Buying a property in Noida, Greater Noida area and Yamuna Expressway could get expensive if the district administration goes ahead with its proposal to increase the circle rates, which homebuyers and builders say will deliver another blow to the pandemic-hit real estate market.
The Gautam Budh Nagar administration has proposed to bring the circle rates, which are used to calculate the stamp duty on property transactions, on par with market prices and impose an additional surcharge of 5 percent to 12.5 percent on properties along the Metro route or near the expressway.
“This is only a proposal. This has not been implemented yet. The idea is to bring allotment rates at par with circle rates. The final decision will be taken by the collector,” said SS Pal, assistant inspector general of stamp and registration department, Gautam Budh Nagar told Moneycontrol
Future course of action would be taken on the basis of objections received, he said.
Stakeholders that include residents and builders have a window of 15 days to register their objections. The new rates will be notified only after objections have been received. The UP government currently charges 7 percent of the property value as stamp duty.
The Yamuna Expressway Industrial Authority had increased the land allotment rate two months ago by 5 percent; the Greater Noida Authority had hiked its rates by 4.5 percent in June. Noida Authority had also increased the allotment rates by almost 20% in some sectors.
In Noida’s category A sectors such as 14A, 15 A and 44, the circle rate is proposed at Rs 1,94,250 per sq m against the existing 1,03500 per sq m which is more than a 85 percent hike in rates, which have been due for revision for four years.
Category B sectors include 11, 12, 22, 70, 71, 72, 73, 74, 75, 76, 77 and 78 where most of the housing societies are located and the rate proposed in these sectors is Rs 72,000 per sq m. The current rate in these areas is Rs 52,500 per sqm. This is an over 35 percent increase.
Circle rate, or ready reckoner rate, is the minimum price at which the property sale is registered. This rate is determined by the state government and is generally reviewed to align it with the market rate. The stamp duty and registration charges on property transactions are calculated on the basis of the circle rate or the actual value of the property, whichever is higher.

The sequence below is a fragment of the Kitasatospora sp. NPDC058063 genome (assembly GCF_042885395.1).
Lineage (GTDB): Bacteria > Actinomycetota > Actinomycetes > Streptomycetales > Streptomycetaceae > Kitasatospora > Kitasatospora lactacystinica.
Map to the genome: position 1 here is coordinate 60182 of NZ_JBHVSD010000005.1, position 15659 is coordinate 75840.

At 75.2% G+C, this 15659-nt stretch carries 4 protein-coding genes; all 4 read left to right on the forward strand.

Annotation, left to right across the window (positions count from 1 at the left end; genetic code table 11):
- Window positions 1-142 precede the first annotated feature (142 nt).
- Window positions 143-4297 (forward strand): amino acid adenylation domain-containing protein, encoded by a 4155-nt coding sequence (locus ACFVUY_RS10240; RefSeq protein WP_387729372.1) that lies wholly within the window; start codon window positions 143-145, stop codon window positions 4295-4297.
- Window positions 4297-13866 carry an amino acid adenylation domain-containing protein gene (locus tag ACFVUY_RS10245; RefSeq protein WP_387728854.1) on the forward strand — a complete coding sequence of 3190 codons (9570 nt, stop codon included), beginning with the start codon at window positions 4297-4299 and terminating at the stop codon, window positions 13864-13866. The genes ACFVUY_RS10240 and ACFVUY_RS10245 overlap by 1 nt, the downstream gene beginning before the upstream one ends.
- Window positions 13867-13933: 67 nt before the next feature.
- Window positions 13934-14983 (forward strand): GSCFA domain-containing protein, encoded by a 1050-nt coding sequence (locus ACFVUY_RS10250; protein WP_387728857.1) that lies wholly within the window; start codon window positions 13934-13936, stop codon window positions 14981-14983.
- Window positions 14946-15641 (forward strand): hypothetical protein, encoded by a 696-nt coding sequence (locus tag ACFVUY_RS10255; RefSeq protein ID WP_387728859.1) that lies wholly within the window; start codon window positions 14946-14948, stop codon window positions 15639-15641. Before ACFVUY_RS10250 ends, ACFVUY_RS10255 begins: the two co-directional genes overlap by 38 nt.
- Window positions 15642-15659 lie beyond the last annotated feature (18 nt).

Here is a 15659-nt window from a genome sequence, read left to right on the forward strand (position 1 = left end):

The increased circle rates would result in an increase in stamp duty and registry charges, which would make the properties costlier.
Both homebuyers and developers’ bodies have opposed the move and are planning to file objections. They are of the view that this may have a negative impact on the real estate market during COVID-19 times.
Manoj Gaur, CMD, Gaurs Group and vice president north at Credai National said that if the proposal is implemented it may have a negative impact on the real estate sector which is already facing difficult times. Instead, the government should follow the Maharashtra model and decrease stamp duty rates by half to increase revenue.
The rationale seems to be that wherever the potential of an area is higher, circle rates should be high in that area. “Credai strongly opposes the proposal to increase the stamp duty in these areas. Ultimately, it will be the buyer who will get impacted. The Authority has already increased stamp duty by 1 percent, if you increase sector rates that would further enhance the cost of property in these areas. Maharashtra has halved the rates and revenues have shot up. UP ought to follow the Maharashtra model. This is a wrong approach. The Central government has also provided a 20 percent waiver on property transactions. Transactions will only decrease if this proposal is implemented,” he told Moneycontrol.
Shravan Govil, CEO, Omaxe Heritage, said the proposal would dampen home-buying sentiments in Noida and Greater Noida region.
“ The NCR market is already struggling with inventory overhang and low sales. An increase in circle rate at this stage will push the fence sitters away from the housing market and delay the recovery of real estate in the region," he said.
Abhishek Kumar, president of Noida Extension Flat Owners Welfare Association (Nefowa) told Moneycontrol that the association is planning to file its objections to the proposal as thousands of buyers are still awaiting possession of their flats for more than 10 years.
“It’s always the homebuyers who have to bear losses. Several buyers have died or lost their jobs during COVID-19 and inflation has touched the roof. This will impact the middle class more than ever before. Why is it always the homebuyers who have to suffer?” he asks.